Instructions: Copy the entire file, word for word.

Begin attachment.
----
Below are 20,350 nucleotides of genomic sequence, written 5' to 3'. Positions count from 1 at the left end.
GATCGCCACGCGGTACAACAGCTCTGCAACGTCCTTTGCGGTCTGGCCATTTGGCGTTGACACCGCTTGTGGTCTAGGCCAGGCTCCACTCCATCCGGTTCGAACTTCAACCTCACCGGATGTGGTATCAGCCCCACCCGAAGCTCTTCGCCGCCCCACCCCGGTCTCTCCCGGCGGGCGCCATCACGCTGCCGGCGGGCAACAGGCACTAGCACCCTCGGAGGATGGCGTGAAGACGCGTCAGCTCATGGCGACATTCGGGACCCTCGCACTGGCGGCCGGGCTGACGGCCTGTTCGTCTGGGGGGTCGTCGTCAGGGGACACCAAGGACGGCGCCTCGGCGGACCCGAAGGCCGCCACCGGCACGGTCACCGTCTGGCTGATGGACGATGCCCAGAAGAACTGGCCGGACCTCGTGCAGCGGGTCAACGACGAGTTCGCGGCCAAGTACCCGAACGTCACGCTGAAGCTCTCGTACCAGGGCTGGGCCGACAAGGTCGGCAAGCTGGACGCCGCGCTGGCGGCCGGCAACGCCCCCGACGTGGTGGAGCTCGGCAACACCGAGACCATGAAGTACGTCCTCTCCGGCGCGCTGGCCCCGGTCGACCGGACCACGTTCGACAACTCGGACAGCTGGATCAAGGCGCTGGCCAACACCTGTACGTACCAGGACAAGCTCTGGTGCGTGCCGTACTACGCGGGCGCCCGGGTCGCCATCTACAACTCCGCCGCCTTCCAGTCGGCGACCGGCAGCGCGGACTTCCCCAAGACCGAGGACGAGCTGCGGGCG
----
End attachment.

Below are 20,350 nucleotides of genomic sequence, written 5' to 3'. Positions count from 1 at the left end.
GATCGCCACGCGGTACAACAGCTCTGCAACGTCCTTTGCGGTCTGGCCATTTGGCGTTGACACCGCTTGTGGTCTAGGCCAGGCTCCACTCCATCCGGTTCGAACTTCAACCTCACCGGATGTGGTATCAGCCCCACCCGAAGCTCTTCGCCGCCCCACCCCGGTCTCTCCCGGCGGGCGCCATCACGCTGCCGGCGGGCAACAGGCACTAGCACCCTCGGAGGATGGCGTGAAGACGCGTCAGCTCATGGCGACATTCGGGACCCTCGCACTGGCGGCCGGGCTGACGGCCTGTTCGTCTGGGGGGTCGTCGTCAGGGGACACCAAGGACGGCGCCTCGGCGGACCCGAAGGCCGCCACCGGCACGGTCACCGTCTGGCTGATGGACGATGCCCAGAAGAACTGGCCGGACCTCGTGCAGCGGGTCAACGACGAGTTCGCGGCCAAGTACCCGAACGTCACGCTGAAGCTCTCGTACCAGGGCTGGGCCGACAAGGTCGGCAAGCTGGACGCCGCGCTGGCGGCCGGCAACGCCCCCGACGTGGTGGAGCTCGGCAACACCGAGACCATGAAGTACGTCCTCTCCGGCGCGCTGGCCCCGGTCGACCGGACCACGTTCGACAACTCGGACAGCTGGATCAAGGCGCTGGCCAACACCTGTACGTACCAGGACAAGCTCTGGTGCGTGCCGTACTACGCGGGCGCCCGGGTCGCCATCTACAACTCCGCCGCCTTCCAGTCGGCGACCGGCAGCGCGGACTTCCCCAAGACCGAGGACGAGCTGCGGGCG